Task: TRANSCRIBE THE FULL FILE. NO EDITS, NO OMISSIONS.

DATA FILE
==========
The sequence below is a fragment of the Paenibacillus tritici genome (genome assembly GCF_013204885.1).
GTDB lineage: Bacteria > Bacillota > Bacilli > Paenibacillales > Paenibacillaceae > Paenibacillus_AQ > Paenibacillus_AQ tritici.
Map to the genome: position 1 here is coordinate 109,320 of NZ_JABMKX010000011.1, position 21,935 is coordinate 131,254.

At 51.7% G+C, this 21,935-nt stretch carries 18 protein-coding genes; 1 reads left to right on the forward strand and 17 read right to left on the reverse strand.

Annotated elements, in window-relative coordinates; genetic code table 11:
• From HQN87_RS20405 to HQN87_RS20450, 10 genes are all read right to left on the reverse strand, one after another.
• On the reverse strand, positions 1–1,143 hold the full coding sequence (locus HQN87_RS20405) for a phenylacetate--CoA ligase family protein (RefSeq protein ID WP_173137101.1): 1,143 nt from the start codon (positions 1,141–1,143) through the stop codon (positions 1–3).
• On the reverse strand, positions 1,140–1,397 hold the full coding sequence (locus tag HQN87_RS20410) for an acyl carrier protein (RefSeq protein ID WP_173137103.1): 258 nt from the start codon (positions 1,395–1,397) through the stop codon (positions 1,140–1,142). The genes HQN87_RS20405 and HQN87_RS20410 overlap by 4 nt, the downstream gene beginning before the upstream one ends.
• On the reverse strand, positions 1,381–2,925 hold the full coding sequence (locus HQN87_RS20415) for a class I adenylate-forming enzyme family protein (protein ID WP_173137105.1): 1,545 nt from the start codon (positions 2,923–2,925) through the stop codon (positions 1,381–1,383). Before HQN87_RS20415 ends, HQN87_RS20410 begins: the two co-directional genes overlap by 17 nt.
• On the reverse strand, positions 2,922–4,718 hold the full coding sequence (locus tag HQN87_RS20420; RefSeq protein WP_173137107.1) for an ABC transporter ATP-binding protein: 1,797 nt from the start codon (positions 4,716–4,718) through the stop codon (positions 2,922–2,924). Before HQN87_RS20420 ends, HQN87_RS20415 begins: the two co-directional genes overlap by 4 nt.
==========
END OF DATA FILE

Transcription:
The sequence below is a fragment of the Paenibacillus tritici genome (genome assembly GCF_013204885.1).
GTDB lineage: Bacteria > Bacillota > Bacilli > Paenibacillales > Paenibacillaceae > Paenibacillus_AQ > Paenibacillus_AQ tritici.
Map to the genome: position 1 here is coordinate 109,320 of NZ_JABMKX010000011.1, position 21,935 is coordinate 131,254.

At 51.7% G+C, this 21,935-nt stretch carries 18 protein-coding genes; 1 reads left to right on the forward strand and 17 read right to left on the reverse strand.

Annotated elements, in window-relative coordinates; genetic code table 11:
• From HQN87_RS20405 to HQN87_RS20450, 10 genes are all read right to left on the reverse strand, one after another.
• On the reverse strand, positions 1–1,143 hold the full coding sequence (locus HQN87_RS20405) for a phenylacetate--CoA ligase family protein (RefSeq protein ID WP_173137101.1): 1,143 nt from the start codon (positions 1,141–1,143) through the stop codon (positions 1–3).
• On the reverse strand, positions 1,140–1,397 hold the full coding sequence (locus tag HQN87_RS20410) for an acyl carrier protein (RefSeq protein ID WP_173137103.1): 258 nt from the start codon (positions 1,395–1,397) through the stop codon (positions 1,140–1,142). The genes HQN87_RS20405 and HQN87_RS20410 overlap by 4 nt, the downstream gene beginning before the upstream one ends.
• On the reverse strand, positions 1,381–2,925 hold the full coding sequence (locus HQN87_RS20415) for a class I adenylate-forming enzyme family protein (protein ID WP_173137105.1): 1,545 nt from the start codon (positions 2,923–2,925) through the stop codon (positions 1,381–1,383). Before HQN87_RS20415 ends, HQN87_RS20410 begins: the two co-directional genes overlap by 17 nt.
• On the reverse strand, positions 2,922–4,718 hold the full coding sequence (locus tag HQN87_RS20420; RefSeq protein WP_173137107.1) for an ABC transporter ATP-binding protein: 1,797 nt from the start codon (positions 4,716–4,718) through the stop codon (positions 2,922–2,924). Before HQN87_RS20420 ends, HQN87_RS20415 begins: the two co-directional genes overlap by 4 nt.